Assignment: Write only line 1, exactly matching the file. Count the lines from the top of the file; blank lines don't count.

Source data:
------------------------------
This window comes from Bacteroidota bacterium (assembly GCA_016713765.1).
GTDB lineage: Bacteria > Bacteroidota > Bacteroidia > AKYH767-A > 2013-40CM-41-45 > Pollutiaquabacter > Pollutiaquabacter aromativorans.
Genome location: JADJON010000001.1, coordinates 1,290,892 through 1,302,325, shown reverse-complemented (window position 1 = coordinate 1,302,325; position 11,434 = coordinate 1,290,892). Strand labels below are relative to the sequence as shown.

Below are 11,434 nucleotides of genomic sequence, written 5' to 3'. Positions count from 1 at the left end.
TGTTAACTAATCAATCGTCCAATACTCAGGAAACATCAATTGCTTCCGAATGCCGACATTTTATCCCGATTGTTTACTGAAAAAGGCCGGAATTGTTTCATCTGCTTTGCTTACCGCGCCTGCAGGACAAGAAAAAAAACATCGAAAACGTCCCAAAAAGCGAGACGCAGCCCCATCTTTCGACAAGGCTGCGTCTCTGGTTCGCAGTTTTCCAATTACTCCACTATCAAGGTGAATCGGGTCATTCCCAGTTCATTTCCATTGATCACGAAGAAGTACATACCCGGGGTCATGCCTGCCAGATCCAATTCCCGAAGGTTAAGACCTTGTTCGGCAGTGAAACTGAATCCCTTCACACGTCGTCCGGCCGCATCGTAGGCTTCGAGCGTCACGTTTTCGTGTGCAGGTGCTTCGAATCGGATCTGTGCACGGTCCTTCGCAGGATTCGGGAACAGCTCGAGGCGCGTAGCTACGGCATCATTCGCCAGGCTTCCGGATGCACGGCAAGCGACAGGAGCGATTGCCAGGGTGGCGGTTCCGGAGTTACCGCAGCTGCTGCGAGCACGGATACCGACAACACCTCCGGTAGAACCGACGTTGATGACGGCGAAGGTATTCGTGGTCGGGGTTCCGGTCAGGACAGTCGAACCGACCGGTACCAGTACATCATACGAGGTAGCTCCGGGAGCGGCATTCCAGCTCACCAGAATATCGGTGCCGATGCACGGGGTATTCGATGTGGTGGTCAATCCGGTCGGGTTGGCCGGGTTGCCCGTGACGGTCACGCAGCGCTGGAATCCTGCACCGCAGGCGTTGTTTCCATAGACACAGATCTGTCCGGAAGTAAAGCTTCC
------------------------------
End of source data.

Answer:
This window comes from Bacteroidota bacterium (assembly GCA_016713765.1).